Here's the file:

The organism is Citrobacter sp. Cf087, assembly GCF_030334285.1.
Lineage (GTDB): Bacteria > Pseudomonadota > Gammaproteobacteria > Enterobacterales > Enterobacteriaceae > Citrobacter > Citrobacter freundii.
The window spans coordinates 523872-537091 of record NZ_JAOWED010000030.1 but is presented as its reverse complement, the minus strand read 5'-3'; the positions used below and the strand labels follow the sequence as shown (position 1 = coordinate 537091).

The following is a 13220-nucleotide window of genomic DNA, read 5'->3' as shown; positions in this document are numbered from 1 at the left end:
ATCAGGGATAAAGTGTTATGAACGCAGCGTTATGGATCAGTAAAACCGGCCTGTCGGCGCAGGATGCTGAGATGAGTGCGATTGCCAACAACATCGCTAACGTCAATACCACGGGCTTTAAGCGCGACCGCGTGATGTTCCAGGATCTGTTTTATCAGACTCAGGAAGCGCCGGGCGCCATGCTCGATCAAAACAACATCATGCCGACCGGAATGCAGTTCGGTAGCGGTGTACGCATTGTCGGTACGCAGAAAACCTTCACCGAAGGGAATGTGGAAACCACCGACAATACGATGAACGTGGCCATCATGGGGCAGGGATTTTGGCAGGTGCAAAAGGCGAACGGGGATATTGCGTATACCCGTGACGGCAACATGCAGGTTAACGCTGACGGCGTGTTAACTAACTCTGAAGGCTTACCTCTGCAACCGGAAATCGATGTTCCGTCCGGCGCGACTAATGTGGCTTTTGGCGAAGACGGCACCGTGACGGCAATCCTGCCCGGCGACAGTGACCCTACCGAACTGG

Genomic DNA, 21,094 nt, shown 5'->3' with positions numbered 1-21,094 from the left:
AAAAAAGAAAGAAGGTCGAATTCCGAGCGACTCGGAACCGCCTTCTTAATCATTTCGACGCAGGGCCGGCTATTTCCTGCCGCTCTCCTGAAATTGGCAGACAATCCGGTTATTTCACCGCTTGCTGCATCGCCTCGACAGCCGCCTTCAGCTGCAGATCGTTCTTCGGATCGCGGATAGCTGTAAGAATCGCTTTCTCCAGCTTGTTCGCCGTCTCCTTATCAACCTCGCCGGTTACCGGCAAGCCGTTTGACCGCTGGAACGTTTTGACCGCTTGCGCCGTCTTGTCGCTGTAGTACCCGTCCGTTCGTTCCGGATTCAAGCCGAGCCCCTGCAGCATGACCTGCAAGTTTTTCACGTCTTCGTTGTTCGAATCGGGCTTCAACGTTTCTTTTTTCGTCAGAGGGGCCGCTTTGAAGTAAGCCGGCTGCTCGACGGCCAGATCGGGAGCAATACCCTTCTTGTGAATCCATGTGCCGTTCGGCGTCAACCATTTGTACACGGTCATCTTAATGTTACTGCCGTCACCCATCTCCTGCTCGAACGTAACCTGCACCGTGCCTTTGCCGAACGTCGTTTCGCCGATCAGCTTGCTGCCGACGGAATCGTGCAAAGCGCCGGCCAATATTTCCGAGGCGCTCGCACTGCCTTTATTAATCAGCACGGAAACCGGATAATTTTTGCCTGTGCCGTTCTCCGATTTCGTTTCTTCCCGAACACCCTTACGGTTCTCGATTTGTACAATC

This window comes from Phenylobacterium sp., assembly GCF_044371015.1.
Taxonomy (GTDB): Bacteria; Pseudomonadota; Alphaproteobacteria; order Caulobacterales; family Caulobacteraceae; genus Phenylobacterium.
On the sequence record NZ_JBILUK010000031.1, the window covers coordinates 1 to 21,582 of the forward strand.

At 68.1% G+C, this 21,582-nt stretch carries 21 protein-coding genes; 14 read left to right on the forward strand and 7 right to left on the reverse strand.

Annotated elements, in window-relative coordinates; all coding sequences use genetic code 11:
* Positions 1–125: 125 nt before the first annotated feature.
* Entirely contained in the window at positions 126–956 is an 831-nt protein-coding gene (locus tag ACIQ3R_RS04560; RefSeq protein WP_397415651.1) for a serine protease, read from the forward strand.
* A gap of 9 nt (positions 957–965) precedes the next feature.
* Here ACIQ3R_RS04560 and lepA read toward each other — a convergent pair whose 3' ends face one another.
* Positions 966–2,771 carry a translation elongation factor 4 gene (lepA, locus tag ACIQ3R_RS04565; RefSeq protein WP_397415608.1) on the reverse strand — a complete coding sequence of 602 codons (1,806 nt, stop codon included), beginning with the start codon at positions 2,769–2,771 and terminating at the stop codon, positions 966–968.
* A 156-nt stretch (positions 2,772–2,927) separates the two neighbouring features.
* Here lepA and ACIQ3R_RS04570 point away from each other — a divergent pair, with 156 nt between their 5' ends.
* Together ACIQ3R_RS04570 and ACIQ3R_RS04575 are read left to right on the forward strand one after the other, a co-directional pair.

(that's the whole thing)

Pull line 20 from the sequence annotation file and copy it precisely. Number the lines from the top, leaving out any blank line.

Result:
* Together ACIQ3R_RS04570 and ACIQ3R_RS04575 are read left to right on the forward strand one after the other, a co-directional pair.